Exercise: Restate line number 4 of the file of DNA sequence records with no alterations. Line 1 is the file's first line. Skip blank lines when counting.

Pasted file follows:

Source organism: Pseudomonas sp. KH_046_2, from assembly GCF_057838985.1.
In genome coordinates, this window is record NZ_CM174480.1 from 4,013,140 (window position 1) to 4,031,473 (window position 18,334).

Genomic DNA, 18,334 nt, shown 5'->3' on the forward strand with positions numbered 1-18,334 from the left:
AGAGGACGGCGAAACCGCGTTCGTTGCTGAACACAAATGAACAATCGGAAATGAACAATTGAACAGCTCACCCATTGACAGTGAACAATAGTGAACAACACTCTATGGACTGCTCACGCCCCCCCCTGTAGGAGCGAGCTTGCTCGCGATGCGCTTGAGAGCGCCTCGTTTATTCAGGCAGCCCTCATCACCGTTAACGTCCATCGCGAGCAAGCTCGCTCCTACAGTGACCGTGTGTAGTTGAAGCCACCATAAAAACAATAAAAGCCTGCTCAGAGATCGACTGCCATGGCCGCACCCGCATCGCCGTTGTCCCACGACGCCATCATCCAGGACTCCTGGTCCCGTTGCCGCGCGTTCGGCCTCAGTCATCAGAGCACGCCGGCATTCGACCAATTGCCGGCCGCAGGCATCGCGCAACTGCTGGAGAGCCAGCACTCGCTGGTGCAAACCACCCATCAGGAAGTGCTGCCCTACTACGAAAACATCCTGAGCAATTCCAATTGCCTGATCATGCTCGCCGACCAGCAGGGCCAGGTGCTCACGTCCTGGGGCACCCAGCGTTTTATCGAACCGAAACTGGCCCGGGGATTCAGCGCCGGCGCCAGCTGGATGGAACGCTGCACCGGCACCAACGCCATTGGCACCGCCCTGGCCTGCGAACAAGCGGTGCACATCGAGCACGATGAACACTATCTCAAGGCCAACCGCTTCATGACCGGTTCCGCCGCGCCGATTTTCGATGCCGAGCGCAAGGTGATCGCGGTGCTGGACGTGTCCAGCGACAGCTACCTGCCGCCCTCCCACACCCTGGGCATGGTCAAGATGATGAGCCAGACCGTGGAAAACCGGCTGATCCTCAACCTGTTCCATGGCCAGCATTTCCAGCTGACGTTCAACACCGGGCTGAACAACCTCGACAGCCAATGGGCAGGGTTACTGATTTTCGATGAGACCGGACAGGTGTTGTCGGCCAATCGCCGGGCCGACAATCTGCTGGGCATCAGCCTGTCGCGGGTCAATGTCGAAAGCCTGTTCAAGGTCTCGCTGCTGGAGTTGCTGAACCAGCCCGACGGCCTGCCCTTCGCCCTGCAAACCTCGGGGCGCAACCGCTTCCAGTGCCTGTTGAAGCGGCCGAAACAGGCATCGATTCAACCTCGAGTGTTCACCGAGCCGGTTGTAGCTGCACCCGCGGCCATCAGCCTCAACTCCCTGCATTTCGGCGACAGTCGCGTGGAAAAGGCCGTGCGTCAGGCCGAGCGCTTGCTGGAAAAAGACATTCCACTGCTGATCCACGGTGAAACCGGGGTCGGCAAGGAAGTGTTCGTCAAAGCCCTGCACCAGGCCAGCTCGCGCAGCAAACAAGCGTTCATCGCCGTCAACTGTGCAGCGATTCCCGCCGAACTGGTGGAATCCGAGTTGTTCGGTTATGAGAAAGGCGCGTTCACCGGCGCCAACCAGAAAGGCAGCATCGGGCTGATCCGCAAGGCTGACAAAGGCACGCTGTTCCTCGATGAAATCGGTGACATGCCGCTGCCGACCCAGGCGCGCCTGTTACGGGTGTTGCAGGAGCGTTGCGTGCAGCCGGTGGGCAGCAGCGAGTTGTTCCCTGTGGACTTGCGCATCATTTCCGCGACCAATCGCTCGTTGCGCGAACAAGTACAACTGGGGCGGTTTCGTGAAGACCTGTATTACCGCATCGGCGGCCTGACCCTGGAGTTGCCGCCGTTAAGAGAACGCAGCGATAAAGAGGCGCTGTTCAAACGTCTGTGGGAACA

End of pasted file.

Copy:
AGAGGACGGCGAAACCGCGTTCGTTGCTGAACACAAATGAACAATCGGAAATGAACAATTGAACAGCTCACCCATTGACAGTGAACAATAGTGAACAACACTCTATGGACTGCTCACGCCCCCCCCTGTAGGAGCGAGCTTGCTCGCGATGCGCTTGAGAGCGCCTCGTTTATTCAGGCAGCCCTCATCACCGTTAACGTCCATCGCGAGCAAGCTCGCTCCTACAGTGACCGTGTGTAGTTGAAGCCACCATAAAAACAATAAAAGCCTGCTCAGAGATCGACTGCCATGGCCGCACCCGCATCGCCGTTGTCCCACGACGCCATCATCCAGGACTCCTGGTCCCGTTGCCGCGCGTTCGGCCTCAGTCATCAGAGCACGCCGGCATTCGACCAATTGCCGGCCGCAGGCATCGCGCAACTGCTGGAGAGCCAGCACTCGCTGGTGCAAACCACCCATCAGGAAGTGCTGCCCTACTACGAAAACATCCTGAGCAATTCCAATTGCCTGATCATGCTCGCCGACCAGCAGGGCCAGGTGCTCACGTCCTGGGGCACCCAGCGTTTTATCGAACCGAAACTGGCCCGGGGATTCAGCGCCGGCGCCAGCTGGATGGAACGCTGCACCGGCACCAACGCCATTGGCACCGCCCTGGCCTGCGAACAAGCGGTGCACATCGAGCACGATGAACACTATCTCAAGGCCAACCGCTTCATGACCGGTTCCGCCGCGCCGATTTTCGATGCCGAGCGCAAGGTGATCGCGGTGCTGGACGTGTCCAGCGACAGCTACCTGCCGCCCTCCCACACCCTGGGCATGGTCAAGATGATGAGCCAGACCGTGGAAAACCGGCTGATCCTCAACCTGTTCCATGGCCAGCATTTCCAGCTGACGTTCAACACCGGGCTGAACAACCTCGACAGCCAATGGGCAGGGTTACTGATTTTCGATGAGACCGGACAGGTGTTGTCGGCCAATCGCCGGGCCGACAATCTGCTGGGCATCAGCCTGTCGCGGGTCAATGTCGAAAGCCTGTTCAAGGTCTCGCTGCTGGAGTTGCTGAACCAGCCCGACGGCCTGCCCTTCGCCCTGCAAACCTCGGGGCGCAACCGCTTCCAGTGCCTGTTGAAGCGGCCGAAACAGGCATCGATTCAACCTCGAGTGTTCACCGAGCCGGTTGTAGCTGCACCCGCGGCCATCAGCCTCAACTCCCTGCATTTCGGCGACAGTCGCGTGGAAAAGGCCGTGCGTCAGGCCGAGCGCTTGCTGGAAAAAGACATTCCACTGCTGATCCACGGTGAAACCGGGGTCGGCAAGGAAGTGTTCGTCAAAGCCCTGCACCAGGCCAGCTCGCGCAGCAAACAAGCGTTCATCGCCGTCAACTGTGCAGCGATTCCCGCCGAACTGGTGGAATCCGAGTTGTTCGGTTATGAGAAAGGCGCGTTCACCGGCGCCAACCAGAAAGGCAGCATCGGGCTGATCCGCAAGGCTGACAAAGGCACGCTGTTCCTCGATGAAATCGGTGACATGCCGCTGCCGACCCAGGCGCGCCTGTTACGGGTGTTGCAGGAGCGTTGCGTGCAGCCGGTGGGCAGCAGCGAGTTGTTCCCTGTGGACTTGCGCATCATTTCCGCGACCAATCGCTCGTTGCGCGAACAAGTACAACTGGGGCGGTTTCGTGAAGACCTGTATTACCGCATCGGCGGCCTGACCCTGGAGTTGCCGCCGTTAAGAGAACGCAGCGATAAAGAGGCGCTGTTCAAACGTCTGTGGGAACA